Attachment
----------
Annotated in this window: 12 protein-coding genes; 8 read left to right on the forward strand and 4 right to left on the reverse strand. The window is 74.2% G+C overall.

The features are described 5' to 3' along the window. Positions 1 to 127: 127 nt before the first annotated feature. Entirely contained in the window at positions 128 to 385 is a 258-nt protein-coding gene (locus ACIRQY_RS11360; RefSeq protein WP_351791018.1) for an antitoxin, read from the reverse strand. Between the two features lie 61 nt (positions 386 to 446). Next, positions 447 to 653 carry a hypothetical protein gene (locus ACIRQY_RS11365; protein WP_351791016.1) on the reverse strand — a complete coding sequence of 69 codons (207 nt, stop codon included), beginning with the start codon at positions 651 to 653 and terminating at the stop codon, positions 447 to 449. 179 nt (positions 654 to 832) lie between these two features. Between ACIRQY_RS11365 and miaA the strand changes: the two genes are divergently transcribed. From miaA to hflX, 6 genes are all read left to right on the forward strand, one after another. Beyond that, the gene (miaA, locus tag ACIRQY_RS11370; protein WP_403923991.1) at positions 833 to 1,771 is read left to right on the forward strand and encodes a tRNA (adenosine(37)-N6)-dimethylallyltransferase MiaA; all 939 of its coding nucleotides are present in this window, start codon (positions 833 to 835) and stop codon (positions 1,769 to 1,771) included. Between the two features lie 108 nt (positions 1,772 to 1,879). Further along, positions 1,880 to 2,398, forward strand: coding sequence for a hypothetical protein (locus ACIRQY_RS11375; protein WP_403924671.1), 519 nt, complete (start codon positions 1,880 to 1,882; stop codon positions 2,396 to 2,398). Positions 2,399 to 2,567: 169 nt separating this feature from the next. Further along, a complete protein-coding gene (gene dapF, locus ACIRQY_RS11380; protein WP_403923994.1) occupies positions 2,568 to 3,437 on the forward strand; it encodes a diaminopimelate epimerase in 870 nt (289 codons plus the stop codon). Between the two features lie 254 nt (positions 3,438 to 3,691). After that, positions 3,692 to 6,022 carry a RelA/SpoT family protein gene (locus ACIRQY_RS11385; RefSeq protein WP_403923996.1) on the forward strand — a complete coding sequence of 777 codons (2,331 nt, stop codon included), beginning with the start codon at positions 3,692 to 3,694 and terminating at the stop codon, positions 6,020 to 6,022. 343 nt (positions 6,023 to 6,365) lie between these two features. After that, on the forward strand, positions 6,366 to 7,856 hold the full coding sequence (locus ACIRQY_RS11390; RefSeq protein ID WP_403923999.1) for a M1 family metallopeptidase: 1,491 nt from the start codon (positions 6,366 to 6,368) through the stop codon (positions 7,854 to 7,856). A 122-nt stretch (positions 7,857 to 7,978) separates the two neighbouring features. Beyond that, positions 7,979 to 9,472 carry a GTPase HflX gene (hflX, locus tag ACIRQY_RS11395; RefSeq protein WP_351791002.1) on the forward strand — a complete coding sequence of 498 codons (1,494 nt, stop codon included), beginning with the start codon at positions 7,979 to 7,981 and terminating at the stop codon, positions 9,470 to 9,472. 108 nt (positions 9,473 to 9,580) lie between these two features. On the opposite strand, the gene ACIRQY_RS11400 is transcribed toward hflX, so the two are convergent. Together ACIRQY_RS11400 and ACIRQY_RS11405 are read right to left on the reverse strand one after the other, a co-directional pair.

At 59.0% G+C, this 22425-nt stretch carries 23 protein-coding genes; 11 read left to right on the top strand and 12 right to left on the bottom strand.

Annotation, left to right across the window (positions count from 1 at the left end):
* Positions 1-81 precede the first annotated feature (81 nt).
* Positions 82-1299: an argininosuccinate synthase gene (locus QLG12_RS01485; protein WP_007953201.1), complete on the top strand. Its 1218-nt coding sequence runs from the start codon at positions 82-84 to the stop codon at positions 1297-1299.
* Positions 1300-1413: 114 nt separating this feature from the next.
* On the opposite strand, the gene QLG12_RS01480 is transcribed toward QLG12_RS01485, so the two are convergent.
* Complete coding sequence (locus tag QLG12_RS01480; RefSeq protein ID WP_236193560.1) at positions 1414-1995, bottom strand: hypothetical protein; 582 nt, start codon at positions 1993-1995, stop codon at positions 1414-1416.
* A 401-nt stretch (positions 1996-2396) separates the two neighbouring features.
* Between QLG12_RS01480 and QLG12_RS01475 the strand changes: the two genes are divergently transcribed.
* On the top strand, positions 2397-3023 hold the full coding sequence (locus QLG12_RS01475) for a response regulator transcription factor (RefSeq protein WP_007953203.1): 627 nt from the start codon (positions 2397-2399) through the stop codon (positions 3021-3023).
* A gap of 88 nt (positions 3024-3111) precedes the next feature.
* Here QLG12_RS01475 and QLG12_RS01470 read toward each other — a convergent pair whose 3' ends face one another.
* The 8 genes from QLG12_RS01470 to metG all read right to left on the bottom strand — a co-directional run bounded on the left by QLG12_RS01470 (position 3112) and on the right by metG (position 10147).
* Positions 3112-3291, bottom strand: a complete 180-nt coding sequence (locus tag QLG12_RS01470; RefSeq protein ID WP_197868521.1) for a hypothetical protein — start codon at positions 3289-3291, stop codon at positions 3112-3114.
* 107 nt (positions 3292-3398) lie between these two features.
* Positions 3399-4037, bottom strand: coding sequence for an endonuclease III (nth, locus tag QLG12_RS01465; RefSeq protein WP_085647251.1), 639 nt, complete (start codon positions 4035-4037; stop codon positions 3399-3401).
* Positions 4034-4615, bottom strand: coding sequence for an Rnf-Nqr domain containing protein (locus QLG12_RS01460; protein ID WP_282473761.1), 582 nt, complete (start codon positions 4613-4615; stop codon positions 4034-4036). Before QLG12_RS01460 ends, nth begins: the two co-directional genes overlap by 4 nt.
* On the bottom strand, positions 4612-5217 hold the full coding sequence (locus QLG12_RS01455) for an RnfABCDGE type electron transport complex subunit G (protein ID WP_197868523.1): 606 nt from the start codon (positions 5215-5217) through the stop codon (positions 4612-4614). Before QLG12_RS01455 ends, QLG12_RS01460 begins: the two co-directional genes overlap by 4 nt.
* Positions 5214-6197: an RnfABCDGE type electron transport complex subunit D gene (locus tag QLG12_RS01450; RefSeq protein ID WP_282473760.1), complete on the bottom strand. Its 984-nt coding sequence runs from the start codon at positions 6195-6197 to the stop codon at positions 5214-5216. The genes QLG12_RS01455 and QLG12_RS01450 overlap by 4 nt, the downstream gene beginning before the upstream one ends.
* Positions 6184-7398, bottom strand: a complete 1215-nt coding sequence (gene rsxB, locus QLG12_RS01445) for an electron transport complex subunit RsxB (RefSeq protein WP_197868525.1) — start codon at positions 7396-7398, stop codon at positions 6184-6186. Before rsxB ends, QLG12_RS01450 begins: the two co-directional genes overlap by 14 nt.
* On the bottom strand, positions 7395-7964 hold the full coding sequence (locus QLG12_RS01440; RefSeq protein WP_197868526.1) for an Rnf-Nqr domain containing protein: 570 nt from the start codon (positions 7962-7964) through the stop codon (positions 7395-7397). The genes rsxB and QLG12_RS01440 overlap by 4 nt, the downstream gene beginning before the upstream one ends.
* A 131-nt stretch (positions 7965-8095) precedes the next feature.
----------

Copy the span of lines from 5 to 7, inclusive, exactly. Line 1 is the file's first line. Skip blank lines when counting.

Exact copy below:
* Positions 1-81 precede the first annotated feature (81 nt).
* Positions 82-1299: an argininosuccinate synthase gene (locus QLG12_RS01485; protein WP_007953201.1), complete on the top strand. Its 1218-nt coding sequence runs from the start codon at positions 82-84 to the stop codon at positions 1297-1299.
* Positions 1300-1413: 114 nt separating this feature from the next.